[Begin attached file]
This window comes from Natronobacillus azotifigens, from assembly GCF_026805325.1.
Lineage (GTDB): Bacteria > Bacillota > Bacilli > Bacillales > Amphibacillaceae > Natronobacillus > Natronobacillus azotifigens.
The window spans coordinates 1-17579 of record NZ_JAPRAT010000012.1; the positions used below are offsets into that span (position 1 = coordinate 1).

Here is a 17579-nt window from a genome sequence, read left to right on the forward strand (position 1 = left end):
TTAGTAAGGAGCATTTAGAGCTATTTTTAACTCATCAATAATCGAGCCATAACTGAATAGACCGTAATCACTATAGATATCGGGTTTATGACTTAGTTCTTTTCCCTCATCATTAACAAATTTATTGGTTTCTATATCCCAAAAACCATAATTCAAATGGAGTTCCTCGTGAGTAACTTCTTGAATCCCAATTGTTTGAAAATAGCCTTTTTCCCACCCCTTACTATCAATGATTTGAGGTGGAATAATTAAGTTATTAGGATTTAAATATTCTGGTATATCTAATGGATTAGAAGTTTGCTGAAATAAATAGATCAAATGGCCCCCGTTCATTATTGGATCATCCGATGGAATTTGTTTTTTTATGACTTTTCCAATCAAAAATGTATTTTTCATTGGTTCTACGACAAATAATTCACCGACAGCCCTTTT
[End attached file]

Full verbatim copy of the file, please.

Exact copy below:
This window comes from Natronobacillus azotifigens, from assembly GCF_026805325.1.
Lineage (GTDB): Bacteria > Bacillota > Bacilli > Bacillales > Amphibacillaceae > Natronobacillus > Natronobacillus azotifigens.
The window spans coordinates 1-17579 of record NZ_JAPRAT010000012.1; the positions used below are offsets into that span (position 1 = coordinate 1).

Here is a 17579-nt window from a genome sequence, read left to right on the forward strand (position 1 = left end):
TTAGTAAGGAGCATTTAGAGCTATTTTTAACTCATCAATAATCGAGCCATAACTGAATAGACCGTAATCACTATAGATATCGGGTTTATGACTTAGTTCTTTTCCCTCATCATTAACAAATTTATTGGTTTCTATATCCCAAAAACCATAATTCAAATGGAGTTCCTCGTGAGTAACTTCTTGAATCCCAATTGTTTGAAAATAGCCTTTTTCCCACCCCTTACTATCAATGATTTGAGGTGGAATAATTAAGTTATTAGGATTTAAATATTCTGGTATATCTAATGGATTAGAAGTTTGCTGAAATAAATAGATCAAATGGCCCCCGTTCATTATTGGATCATCCGATGGAATTTGTTTTTTTATGACTTTTCCAATCAAAAATGTATTTTTCATTGGTTCTACGACAAATAATTCACCGACAGCCCTTTT